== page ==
“It was the biggest mistake of my life,” Sawyer pleaded.

“It’s certainly one for the record books,” Chelsea deflected. “Not to mention the tabloids and social media.”

A few months later Chelsea left Seattle. And Sawyer. That’s when Sawyer vowed he would change.

I wonder how that’s going for him.

Chelsea had not spoken to Sawyer since. Her mother’s untimely death provided the perfect opportunity to start over. Or at least escape. She imposed strict communication rules when she moved back to her old hometown.

“Half an hour with the kids each day?” he asked.

“Yes, but they call you,” she negotiated. He agreed to her terms as long as she agreed this was only a “trial separation.” The jury was still out. Chelsea had divorced Sawyer a dozen times in her imagination, but she had two reasons that kept her from going through with it, and they were sleeping upstairs. Hancock and Emily loved their dad in spite of all his flaws.

“Wish I could do the same,” Chelsea said aloud, as she boxed the last of the cupcakes. The first special order of the Higher Grounds Café was complete. She paused to admire her handiwork. Perfect. And they needed to be. Tomorrow she would deliver them to one of San Antonio’s most prestigious neighborhoods. And if she was going to make it on her own, without Sawyer, her new life had to start now.

From Chelsea’s café, Alamo Heights was due north, both on the map and in social standing. Chelsea’s SUV weaved up a hill lined with flawless homes and inviting gardens, typical of the coveted 09 zip code.

“I miss our old house,” Hancock said as they arrived at the delivery address.

Chelsea glanced up at a pristine Tudor home. It held an uncanny resemblance to their house in Seattle. Whoever lived here did not need the ten-dollar gift certificate she planned to deliver with the cupcakes. But after a slow week, Chelsea was feeling the need to re- establish the Higher Grounds Café in the community.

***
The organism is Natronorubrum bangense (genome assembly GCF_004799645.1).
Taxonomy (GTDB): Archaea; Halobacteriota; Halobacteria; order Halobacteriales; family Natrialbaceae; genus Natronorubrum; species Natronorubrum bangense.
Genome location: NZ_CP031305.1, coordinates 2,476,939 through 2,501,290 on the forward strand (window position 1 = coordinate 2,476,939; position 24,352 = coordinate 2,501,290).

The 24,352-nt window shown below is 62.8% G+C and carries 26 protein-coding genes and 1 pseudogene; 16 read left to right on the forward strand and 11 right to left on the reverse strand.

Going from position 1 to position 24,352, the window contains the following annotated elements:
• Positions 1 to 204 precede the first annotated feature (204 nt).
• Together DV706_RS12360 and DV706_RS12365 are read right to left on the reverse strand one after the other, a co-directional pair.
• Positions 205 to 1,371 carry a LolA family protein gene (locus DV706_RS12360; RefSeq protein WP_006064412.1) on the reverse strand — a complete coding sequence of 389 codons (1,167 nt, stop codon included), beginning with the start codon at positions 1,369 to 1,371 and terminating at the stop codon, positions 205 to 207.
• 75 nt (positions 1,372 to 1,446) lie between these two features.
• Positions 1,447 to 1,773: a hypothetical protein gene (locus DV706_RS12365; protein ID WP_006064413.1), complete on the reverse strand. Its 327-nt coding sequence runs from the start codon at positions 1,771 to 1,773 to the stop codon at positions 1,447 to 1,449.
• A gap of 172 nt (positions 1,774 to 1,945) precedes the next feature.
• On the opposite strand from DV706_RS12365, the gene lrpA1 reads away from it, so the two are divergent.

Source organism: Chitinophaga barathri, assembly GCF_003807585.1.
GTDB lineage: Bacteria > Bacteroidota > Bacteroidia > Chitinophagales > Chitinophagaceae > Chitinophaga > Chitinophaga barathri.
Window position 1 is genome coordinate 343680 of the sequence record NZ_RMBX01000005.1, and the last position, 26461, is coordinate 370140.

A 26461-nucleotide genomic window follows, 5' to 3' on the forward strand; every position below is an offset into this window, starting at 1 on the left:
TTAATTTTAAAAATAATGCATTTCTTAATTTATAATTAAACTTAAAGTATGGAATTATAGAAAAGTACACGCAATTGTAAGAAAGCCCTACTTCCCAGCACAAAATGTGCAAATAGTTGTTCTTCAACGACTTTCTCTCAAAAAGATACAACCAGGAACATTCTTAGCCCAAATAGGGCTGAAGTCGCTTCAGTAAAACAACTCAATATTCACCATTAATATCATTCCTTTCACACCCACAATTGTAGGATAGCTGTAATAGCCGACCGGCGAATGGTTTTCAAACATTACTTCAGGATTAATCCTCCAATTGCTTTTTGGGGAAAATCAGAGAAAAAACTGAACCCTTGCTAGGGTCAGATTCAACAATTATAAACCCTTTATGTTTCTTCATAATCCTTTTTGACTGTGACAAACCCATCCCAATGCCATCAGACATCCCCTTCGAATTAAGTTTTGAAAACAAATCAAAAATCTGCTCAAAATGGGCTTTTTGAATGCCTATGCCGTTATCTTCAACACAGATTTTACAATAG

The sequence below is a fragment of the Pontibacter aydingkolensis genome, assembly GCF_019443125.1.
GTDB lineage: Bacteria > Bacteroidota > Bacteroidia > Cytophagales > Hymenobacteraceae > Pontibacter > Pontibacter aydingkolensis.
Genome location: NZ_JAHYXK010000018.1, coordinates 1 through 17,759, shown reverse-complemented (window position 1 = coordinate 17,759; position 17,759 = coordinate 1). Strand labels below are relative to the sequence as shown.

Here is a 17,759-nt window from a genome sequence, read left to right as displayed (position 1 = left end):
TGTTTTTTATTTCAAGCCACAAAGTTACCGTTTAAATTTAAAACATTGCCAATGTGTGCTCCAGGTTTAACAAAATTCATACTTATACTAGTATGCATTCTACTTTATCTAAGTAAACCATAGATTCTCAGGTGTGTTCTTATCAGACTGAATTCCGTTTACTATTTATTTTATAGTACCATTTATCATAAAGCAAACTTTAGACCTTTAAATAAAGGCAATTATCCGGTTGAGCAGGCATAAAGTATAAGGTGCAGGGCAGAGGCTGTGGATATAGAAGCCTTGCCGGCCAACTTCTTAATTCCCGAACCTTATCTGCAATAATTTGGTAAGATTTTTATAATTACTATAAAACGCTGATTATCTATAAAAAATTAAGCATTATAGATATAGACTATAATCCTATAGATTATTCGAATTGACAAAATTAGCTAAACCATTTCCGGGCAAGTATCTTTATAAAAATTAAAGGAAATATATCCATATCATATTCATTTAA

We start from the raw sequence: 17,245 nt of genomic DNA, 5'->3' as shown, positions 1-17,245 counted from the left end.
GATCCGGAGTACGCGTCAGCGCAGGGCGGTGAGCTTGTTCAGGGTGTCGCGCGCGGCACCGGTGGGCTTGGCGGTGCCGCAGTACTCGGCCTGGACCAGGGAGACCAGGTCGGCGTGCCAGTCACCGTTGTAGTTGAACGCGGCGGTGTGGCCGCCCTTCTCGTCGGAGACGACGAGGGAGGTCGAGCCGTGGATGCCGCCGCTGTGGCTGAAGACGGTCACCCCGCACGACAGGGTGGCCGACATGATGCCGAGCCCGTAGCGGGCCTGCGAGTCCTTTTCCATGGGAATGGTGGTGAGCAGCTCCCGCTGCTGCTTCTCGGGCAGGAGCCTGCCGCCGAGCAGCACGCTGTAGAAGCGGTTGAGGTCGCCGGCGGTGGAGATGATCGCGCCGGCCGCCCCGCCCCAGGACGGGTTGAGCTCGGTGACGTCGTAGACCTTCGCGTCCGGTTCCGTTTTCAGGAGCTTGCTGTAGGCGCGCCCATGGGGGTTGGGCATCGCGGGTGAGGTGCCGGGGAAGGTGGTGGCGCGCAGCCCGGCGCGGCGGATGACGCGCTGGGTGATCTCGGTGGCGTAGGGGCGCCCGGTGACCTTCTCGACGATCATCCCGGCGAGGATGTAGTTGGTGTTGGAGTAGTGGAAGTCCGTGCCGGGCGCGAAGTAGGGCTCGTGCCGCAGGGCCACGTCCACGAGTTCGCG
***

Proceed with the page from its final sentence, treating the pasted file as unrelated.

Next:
Hancock rattled on. “I miss living by the water. Having my own room. Our backyard. The game room. Dad’s giant TV…”

“Okay, mister!” Chelsea interrupted. “We’ll find a new house before long. Something nice. In the meantime, start thinking of some things you’re grateful for.” She reached her right hand over and knuckle-rubbed her son’s hair. “For example, I’m grateful for some one-on-one time with you.”

She hoped the feeling was mutual. Chelsea had, after all, rescued Hancock from an afternoon of tea parties with his little sister and the babysitter.

Chelsea stacked several boxes of cupcakes into Hancock’s open arms, and together they walked toward the grandiose front door.

Chelsea rang the doorbell and waited, imagining lighthearted table talk and celebratory clinking of champagne glasses within. It was strange to be on the outside, but the soirees and black-tie benefits — those were Sawyer’s thing. He was the life of the party, and she often got lost in the shuffle. But not today. Chelsea relished the simplicity of her assignment. For a brief moment, she even contemplated introducing herself by her maiden name.

She didn’t get to make a decision. The door opened to a slender blond woman who could have stepped off a catalog page showcasing “casual elegance.” She wore a diamond pendant above her asymmetrical black top, a black-and-white viscose skirt that seemed to float about her, and a surprised expression. “Chelsea Chambers?”

“Deb Kingsly?”

Deb threw her arms around Chelsea. “It feels like a million years!” she said. “I haven’t seen you since…”